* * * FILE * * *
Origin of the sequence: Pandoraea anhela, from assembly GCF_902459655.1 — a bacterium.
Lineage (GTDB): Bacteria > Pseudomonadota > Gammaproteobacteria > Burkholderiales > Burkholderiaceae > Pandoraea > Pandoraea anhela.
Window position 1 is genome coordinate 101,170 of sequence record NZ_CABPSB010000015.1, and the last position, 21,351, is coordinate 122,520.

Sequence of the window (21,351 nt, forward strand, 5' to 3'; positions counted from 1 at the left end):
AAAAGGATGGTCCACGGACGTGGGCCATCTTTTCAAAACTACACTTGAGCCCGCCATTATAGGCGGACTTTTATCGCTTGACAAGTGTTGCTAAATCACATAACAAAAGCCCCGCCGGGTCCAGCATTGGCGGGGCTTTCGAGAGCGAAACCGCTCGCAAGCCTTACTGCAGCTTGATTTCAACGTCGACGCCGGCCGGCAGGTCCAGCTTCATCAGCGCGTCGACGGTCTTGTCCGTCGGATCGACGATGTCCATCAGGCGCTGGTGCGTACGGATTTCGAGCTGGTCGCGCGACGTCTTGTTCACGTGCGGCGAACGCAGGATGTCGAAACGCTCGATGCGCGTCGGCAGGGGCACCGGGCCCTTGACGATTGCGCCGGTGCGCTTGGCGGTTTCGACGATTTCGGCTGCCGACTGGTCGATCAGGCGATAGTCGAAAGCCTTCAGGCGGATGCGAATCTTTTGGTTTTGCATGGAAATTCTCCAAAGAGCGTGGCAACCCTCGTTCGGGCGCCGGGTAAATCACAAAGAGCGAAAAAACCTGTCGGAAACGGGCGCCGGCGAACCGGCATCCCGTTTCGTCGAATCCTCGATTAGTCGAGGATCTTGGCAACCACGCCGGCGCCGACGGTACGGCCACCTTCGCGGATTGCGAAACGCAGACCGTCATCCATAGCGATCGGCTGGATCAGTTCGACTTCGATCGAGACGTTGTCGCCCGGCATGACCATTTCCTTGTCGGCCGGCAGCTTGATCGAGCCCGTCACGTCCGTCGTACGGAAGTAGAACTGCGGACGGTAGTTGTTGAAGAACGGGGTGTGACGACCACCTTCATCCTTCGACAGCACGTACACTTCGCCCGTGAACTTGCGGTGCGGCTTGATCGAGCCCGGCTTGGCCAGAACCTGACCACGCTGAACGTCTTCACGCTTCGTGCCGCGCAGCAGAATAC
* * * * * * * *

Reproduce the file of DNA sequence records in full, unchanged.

Origin of the sequence: Pandoraea anhela, from assembly GCF_902459655.1 — a bacterium.
Lineage (GTDB): Bacteria > Pseudomonadota > Gammaproteobacteria > Burkholderiales > Burkholderiaceae > Pandoraea > Pandoraea anhela.
Window position 1 is genome coordinate 101,170 of sequence record NZ_CABPSB010000015.1, and the last position, 21,351, is coordinate 122,520.

Sequence of the window (21,351 nt, forward strand, 5' to 3'; positions counted from 1 at the left end):
AAAAGGATGGTCCACGGACGTGGGCCATCTTTTCAAAACTACACTTGAGCCCGCCATTATAGGCGGACTTTTATCGCTTGACAAGTGTTGCTAAATCACATAACAAAAGCCCCGCCGGGTCCAGCATTGGCGGGGCTTTCGAGAGCGAAACCGCTCGCAAGCCTTACTGCAGCTTGATTTCAACGTCGACGCCGGCCGGCAGGTCCAGCTTCATCAGCGCGTCGACGGTCTTGTCCGTCGGATCGACGATGTCCATCAGGCGCTGGTGCGTACGGATTTCGAGCTGGTCGCGCGACGTCTTGTTCACGTGCGGCGAACGCAGGATGTCGAAACGCTCGATGCGCGTCGGCAGGGGCACCGGGCCCTTGACGATTGCGCCGGTGCGCTTGGCGGTTTCGACGATTTCGGCTGCCGACTGGTCGATCAGGCGATAGTCGAAAGCCTTCAGGCGGATGCGAATCTTTTGGTTTTGCATGGAAATTCTCCAAAGAGCGTGGCAACCCTCGTTCGGGCGCCGGGTAAATCACAAAGAGCGAAAAAACCTGTCGGAAACGGGCGCCGGCGAACCGGCATCCCGTTTCGTCGAATCCTCGATTAGTCGAGGATCTTGGCAACCACGCCGGCGCCGACGGTACGGCCACCTTCGCGGATTGCGAAACGCAGACCGTCATCCATAGCGATCGGCTGGATCAGTTCGACTTCGATCGAGACGTTGTCGCCCGGCATGACCATTTCCTTGTCGGCCGGCAGCTTGATCGAGCCCGTCACGTCCGTCGTACGGAAGTAGAACTGCGGACGGTAGTTGTTGAAGAACGGGGTGTGACGACCACCTTCATCCTTCGACAGCACGTACACTTCGCCCGTGAACTTGCGGTGCGGCTTGATCGAGCCCGGCTTGGCCAGAACCTGACCACGCTGAACGTCTTCACGCTTCGTGCCGCGCAGCAGAATAC